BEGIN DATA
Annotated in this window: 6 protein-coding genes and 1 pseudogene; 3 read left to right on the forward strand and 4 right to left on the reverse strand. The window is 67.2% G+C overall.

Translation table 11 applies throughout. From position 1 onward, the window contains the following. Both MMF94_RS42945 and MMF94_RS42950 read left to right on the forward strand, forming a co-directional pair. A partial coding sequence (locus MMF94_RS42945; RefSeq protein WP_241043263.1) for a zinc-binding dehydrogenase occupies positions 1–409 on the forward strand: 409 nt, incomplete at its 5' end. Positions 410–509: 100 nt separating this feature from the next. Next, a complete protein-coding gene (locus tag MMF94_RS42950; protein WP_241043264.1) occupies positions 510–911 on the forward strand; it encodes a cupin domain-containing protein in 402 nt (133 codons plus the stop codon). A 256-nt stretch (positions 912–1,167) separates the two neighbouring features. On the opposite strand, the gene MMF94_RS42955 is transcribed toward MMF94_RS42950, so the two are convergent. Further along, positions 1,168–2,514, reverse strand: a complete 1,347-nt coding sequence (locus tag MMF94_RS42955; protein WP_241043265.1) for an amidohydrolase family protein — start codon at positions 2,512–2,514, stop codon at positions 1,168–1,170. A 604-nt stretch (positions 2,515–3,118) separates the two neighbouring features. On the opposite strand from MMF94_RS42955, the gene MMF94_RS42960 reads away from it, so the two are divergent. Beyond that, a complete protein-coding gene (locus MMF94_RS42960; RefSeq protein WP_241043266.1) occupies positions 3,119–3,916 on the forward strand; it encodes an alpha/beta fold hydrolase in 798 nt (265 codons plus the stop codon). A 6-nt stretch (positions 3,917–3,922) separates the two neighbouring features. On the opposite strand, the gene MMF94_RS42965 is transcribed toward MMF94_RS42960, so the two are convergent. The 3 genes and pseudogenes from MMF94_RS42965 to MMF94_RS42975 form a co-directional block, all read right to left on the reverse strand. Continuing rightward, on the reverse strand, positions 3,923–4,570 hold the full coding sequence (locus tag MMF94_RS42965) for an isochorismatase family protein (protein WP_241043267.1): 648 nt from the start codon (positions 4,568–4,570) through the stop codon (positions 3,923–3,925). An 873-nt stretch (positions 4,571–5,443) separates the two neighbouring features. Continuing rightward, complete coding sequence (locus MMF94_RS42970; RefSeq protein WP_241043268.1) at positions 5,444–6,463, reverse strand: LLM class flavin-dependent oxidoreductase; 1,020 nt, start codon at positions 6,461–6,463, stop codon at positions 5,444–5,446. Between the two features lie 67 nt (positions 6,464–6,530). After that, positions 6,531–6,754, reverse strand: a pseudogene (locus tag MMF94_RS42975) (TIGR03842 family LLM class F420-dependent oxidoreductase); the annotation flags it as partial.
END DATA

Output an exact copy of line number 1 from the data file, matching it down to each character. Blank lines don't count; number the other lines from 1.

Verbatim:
Annotated in this window: 6 protein-coding genes and 1 pseudogene; 3 read left to right on the forward strand and 4 right to left on the reverse strand. The window is 67.2% G+C overall.